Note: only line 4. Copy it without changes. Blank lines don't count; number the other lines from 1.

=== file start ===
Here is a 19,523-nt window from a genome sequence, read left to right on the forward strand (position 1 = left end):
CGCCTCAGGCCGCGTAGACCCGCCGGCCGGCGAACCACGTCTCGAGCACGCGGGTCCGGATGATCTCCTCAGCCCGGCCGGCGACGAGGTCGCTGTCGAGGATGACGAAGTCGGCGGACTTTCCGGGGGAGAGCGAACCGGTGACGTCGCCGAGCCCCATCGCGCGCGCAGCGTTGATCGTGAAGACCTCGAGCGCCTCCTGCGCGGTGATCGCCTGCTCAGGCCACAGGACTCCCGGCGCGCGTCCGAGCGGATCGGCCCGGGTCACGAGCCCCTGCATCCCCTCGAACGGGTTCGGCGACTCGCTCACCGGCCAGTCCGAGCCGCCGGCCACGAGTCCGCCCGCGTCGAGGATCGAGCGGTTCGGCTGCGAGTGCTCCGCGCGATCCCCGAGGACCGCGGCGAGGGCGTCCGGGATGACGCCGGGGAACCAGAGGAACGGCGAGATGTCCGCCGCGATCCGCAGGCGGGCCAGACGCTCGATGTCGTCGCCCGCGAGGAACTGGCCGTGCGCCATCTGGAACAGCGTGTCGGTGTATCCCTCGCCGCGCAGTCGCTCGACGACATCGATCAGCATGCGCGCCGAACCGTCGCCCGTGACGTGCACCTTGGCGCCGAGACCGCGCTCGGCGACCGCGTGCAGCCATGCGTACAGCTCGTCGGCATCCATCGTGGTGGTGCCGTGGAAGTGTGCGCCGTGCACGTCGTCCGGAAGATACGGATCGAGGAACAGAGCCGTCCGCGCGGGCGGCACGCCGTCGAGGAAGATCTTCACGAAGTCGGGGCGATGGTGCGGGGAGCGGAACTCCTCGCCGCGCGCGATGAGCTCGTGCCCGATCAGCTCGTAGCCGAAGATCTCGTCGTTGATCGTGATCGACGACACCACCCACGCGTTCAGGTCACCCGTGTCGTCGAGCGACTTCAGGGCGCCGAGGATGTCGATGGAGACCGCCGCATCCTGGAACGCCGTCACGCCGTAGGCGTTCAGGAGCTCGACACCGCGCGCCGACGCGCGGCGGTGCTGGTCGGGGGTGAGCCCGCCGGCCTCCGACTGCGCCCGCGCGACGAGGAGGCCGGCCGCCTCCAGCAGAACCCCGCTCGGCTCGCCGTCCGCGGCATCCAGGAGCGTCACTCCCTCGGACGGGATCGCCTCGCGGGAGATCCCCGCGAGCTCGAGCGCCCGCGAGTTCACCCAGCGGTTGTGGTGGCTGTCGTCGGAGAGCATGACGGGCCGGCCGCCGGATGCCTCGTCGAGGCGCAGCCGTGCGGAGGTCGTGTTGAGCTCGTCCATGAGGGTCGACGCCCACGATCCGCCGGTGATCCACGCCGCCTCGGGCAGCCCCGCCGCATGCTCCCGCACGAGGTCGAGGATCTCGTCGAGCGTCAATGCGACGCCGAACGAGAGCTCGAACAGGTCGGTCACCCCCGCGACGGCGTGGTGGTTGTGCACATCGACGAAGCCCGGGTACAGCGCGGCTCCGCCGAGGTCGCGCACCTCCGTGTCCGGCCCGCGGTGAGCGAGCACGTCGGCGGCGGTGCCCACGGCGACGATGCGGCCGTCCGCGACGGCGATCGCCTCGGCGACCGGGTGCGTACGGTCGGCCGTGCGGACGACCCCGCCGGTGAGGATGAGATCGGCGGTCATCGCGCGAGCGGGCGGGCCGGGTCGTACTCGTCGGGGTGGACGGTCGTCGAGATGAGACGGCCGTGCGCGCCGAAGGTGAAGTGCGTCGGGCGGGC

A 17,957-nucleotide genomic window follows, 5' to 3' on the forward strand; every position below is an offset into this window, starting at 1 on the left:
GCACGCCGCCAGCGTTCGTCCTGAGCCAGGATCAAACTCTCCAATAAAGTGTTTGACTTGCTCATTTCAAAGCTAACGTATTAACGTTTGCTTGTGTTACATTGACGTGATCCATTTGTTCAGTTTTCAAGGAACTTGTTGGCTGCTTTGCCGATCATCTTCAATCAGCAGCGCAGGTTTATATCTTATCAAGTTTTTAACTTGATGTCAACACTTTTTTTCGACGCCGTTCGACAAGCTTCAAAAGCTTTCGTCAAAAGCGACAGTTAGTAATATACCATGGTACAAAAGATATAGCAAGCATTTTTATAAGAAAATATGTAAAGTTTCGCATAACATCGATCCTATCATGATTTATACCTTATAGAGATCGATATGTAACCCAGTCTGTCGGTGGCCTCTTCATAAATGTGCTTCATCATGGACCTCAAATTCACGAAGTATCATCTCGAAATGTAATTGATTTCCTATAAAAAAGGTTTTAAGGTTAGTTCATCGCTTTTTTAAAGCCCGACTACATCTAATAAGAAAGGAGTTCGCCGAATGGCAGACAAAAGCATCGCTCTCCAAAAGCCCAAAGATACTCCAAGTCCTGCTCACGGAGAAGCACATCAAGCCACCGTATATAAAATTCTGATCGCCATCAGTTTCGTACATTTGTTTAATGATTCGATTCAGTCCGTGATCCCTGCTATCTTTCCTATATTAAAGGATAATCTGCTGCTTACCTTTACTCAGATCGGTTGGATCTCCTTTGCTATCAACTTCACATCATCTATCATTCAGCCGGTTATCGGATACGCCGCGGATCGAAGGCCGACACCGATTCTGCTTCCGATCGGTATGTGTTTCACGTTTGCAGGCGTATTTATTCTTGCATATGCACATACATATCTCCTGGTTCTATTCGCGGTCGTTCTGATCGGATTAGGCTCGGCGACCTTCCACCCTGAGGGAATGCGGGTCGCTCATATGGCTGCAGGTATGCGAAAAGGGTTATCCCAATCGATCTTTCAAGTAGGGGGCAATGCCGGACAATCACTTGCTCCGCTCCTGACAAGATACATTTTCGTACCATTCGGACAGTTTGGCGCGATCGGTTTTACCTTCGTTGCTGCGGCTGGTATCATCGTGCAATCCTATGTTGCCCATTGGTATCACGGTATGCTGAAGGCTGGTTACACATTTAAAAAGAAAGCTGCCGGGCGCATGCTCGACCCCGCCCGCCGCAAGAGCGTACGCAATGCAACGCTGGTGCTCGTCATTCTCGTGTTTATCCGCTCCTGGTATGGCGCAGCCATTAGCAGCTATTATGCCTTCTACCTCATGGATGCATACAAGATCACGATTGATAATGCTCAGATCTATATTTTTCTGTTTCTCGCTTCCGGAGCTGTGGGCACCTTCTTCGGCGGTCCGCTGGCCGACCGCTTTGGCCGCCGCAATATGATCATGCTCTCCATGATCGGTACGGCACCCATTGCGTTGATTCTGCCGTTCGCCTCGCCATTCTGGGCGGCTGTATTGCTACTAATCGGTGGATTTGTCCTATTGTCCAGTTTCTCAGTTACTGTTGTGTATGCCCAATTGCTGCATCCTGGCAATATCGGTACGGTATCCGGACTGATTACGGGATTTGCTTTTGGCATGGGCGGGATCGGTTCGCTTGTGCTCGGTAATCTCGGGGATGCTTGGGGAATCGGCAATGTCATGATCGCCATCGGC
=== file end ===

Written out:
GCACGCCGCCAGCGTTCGTCCTGAGCCAGGATCAAACTCTCCAATAAAGTGTTTGACTTGCTCATTTCAAAGCTAACGTATTAACGTTTGCTTGTGTTACATTGACGTGATCCATTTGTTCAGTTTTCAAGGAACTTGTTGGCTGCTTTGCCGATCATCTTCAATCAGCAGCGCAGGTTTATATCTTATCAAGTTTTTAACTTGATGTCAACACTTTTTTTCGACGCCGTTCGACAAGCTTCAAAAGCTTTCGTCAAAAGCGACAGTTAGTAATATACCATGGTACAAAAGATATAGCAAGCATTTTTATAAGAAAATATGTAAAGTTTCGCATAACATCGATCCTATCATGATTTATACCTTATAGAGATCGATATGTAACCCAGTCTGTCGGTGGCCTCTTCATAAATGTGCTTCATCATGGACCTCAAATTCACGAAGTATCATCTCGAAATGTAATTGATTTCCTATAAAAAAGGTTTTAAGGTTAGTTCATCGCTTTTTTAAAGCCCGACTACATCTAATAAGAAAGGAGTTCGCCGAATGGCAGACAAAAGCATCGCTCTCCAAAAGCCCAAAGATACTCCAAGTCCTGCTCACGGAGAAGCACATCAAGCCACCGTATATAAAATTCTGATCGCCATCAGTTTCGTACATTTGTTTAATGATTCGATTCAGTCCGTGATCCCTGCTATCTTTCCTATATTAAAGGATAATCTGCTGCTTACCTTTACTCAGATCGGTTGGATCTCCTTTGCTATCAACTTCACATCATCTATCATTCAGCCGGTTATCGGATACGCCGCGGATCGAAGGCCGACACCGATTCTGCTTCCGATCGGTATGTGTTTCACGTTTGCAGGCGTATTTATTCTTGCATATGCACATACATATCTCCTGGTTCTATTCGCGGTCGTTCTGATCGGATTAGGCTCGGCGACCTTCCACCCTGAGGGAATGCGGGTCGCTCATATGGCTGCAGGTATGCGAAAAGGGTTATCCCAATCGATCTTTCAAGTAGGGGGCAATGCCGGACAATCACTTGCTCCGCTCCTGACAAGATACATTTTCGTACCATTCGGACAGTTTGGCGCGATCGGTTTTACCTTCGTTGCTGCGGCTGGTATCATCGTGCAATCCTATGTTGCCCATTGGTATCACGGTATGCTGAAGGCTGGTTACACATTTAAAAAGAAAGCTGCCGGGCGCATGCTCGACCCCGCCCGCCGCAAGAGCGTACGCAATGCAACGCTGGTGCTCGTCATTCTCGTGTTTATCCGCTCCTGGTATGGCGCAGCCATTAGCAGCTATTATGCCTTCTACCTCATGGATGCATACAAGATCACGATTGATAATGCTCAGATCTATATTTTTCTGTTTCTCGCTTCCGGAGCTGTGGGCACCTTCTTCGGCGGTCCGCTGGCCGACCGCTTTGGCCGCCGCAATATGATCATGCTCTCCATGATCGGTACGGCACCCATTGCGTTGATTCTGCCGTTCGCCTCGCCATTCTGGGCGGCTGTATTGCTACTAATCGGTGGATTTGTCCTATTGTCCAGTTTCTCAGTTACTGTTGTGTATGCCCAATTGCTGCATCCTGGCAATATCGGTACGGTATCCGGACTGATTACGGGATTTGCTTTTGGCATGGGCGGGATCGGTTCGCTTGTGCTCGGTAATCTCGGGGATGCTTGGGGAATCGGCAATGTCATGATCGCCATCGGC